"But coincidently with this formation of a new strain was the existence of another, showing a richer and more yellow fawn, and no tendency to excess of black. This strain was possessed by the late Mr. Morrison, of Walham Green; the late Mr. H. Gilbert, of Kensington; the late Mr. W. M'Donald, and some others. According to Mr. Morrison's statement to me, this strain was lineally descended from a stock possessed by Queen Charlotte, one of which is painted with great care in the well-known portrait of George III. at Hampton Court; but I could never get him to reveal the exact source from which it was obtained. That he himself fully believed in the truth of this story I am quite confident; and I am also of opinion that he never hazarded a statement of which he had the slightest doubt. Although he never broadly stated as much, I always inferred that the breed was obtained by "back-stair influence," and on that account a certain amount of reticence was necessary; but, whatever may be the cause of the secrecy maintained, I fully believe the explanation given by Mr. Morrison of the origin of this breed of pugs, which is as commonly known by his name as that of Lady Willoughby de Eresby by hers. His appeal to the Hampton Court portrait, in proof of the purity of his breed from its general resemblance to the dog in that painting, goes for nothing in my mind, because you may breed up to any type by careful selection; but I do not hesitate to indorse his statemeut as to the Guelph origin of his strain, because I have full confidence in his truthfulness, from having tested it in various other ways. I need scarcely remark that both strains are derived from the Dutch - 'the Morrison' coming down to us through the three Georges from William III., and 'the Willoughby' being, as above described, a more recent importation direct from Holland and Vienna".
I need scarcely say that neither of the above strains is to be found in its purity at the present day, no pains having been taken to keep them distinct, but there are as many good pugs now as ever there were. In the family of the Willoughby de Eresby's no pugs have been kept for ten or a dozen years. An early edition of "Dogs of the British Isles" contains an engraving from a painting, of two pugs, the original stock from which the "Willoughbys" were bred. They are both fair specimens, perhaps standing rather higher on the legs than is liked at the present day, but otherwise quite typical animals, and they have their ears cropped. About fifteen years ago there was a newspaper warfare, in which one side argued that the pug had already degenerated or was degenerating; but as is usual in controversies of this kind, nothing of interest appeared, although perhaps some good resulted by attention being drawn to the great size of many of the leading winning pugs. Dogs from 2olb. to perhaps 241b. weight or more were often enough seen at the head of the prize lists, which of course was not to be borne quietly by those who were showing animals not more than 181b. in weight, which as a fact is quite big enough, and it is gratifying to find that the Pug Dog Club, which was established in 1883, expresses an opinion strongly against the over-sized specimens.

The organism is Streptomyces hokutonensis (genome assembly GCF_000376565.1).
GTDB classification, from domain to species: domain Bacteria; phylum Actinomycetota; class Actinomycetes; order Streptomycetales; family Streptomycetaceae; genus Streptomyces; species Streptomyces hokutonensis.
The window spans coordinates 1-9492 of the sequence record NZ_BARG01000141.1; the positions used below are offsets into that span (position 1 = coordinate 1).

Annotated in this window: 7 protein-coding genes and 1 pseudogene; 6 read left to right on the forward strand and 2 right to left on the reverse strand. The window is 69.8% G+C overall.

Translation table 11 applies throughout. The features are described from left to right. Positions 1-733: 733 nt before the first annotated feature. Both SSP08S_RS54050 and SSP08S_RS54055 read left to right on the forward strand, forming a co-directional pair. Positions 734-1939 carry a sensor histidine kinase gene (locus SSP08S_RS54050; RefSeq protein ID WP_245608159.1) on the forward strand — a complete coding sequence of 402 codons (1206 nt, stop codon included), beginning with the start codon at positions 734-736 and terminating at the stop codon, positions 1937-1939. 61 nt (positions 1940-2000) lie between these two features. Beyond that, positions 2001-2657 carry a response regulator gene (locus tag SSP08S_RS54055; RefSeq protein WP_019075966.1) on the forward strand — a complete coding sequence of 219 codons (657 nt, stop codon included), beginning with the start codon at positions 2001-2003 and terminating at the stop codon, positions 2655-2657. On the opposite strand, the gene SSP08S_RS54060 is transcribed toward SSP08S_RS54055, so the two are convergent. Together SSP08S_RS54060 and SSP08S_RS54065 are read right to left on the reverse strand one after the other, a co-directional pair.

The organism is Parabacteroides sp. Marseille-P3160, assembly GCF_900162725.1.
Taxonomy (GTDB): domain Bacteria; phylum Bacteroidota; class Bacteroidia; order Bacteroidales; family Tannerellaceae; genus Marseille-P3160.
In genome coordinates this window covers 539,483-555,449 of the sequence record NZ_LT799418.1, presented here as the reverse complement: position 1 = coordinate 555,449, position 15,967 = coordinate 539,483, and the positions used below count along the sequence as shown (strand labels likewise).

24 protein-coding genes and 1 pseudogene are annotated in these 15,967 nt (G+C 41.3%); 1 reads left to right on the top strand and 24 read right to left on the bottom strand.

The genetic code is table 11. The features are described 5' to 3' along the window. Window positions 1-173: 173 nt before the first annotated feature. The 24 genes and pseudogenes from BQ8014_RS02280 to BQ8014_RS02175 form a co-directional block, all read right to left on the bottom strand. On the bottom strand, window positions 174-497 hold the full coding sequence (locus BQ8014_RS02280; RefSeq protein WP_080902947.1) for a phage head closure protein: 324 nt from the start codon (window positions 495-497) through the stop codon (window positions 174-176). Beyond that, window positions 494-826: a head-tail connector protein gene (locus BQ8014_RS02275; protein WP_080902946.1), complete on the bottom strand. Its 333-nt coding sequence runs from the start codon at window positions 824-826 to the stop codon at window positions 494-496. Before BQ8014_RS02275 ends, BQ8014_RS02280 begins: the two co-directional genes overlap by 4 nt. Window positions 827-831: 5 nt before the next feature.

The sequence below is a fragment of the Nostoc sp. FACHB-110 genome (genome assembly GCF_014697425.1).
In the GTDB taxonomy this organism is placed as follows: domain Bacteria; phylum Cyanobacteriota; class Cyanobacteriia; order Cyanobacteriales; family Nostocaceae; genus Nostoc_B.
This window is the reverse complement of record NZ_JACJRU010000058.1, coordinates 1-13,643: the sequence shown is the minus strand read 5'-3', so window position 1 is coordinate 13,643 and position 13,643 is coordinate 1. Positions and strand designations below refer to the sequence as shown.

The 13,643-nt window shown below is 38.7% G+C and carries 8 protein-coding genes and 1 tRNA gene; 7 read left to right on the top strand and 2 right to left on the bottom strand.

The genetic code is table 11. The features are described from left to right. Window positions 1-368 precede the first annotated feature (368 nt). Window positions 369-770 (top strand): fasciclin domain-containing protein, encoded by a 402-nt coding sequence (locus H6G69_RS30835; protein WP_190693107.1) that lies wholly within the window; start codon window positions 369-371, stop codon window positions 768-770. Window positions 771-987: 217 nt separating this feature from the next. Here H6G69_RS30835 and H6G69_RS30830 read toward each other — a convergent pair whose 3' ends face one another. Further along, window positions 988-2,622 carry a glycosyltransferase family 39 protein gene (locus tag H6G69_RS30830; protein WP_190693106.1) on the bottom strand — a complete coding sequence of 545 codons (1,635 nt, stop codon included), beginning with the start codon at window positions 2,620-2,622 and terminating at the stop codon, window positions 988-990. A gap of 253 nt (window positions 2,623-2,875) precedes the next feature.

Although pugs had classes provided at the first show which included non-sporting dogs at Birmingham, in 1861, strangely enough there was no competition, but since then divisions arranged for them have been respectably filled. In 1885, and with one exception ever since, the pug club has had a show of its own, though sometimes it has taken place in amalgamation with that of other Toy Dogs and Toy Spaniels. In 1886 classes were provided for dogs under and over 181b. weight each, and for bitches under and over 151b., but at the more recent gatherings the restriction as to size is - dogs, 151b. weight, and bitches 141b. weight, thus completely ousting the bigger animals, which are certainly out of place as pugs, for there is no elegance in a large-sized specimen of this variety. In 1887 Mr. H. G. Foster's Comedy, known as the immense Comedy, which weighed probably 241b., was given the first prize at the National Show at Birmingham.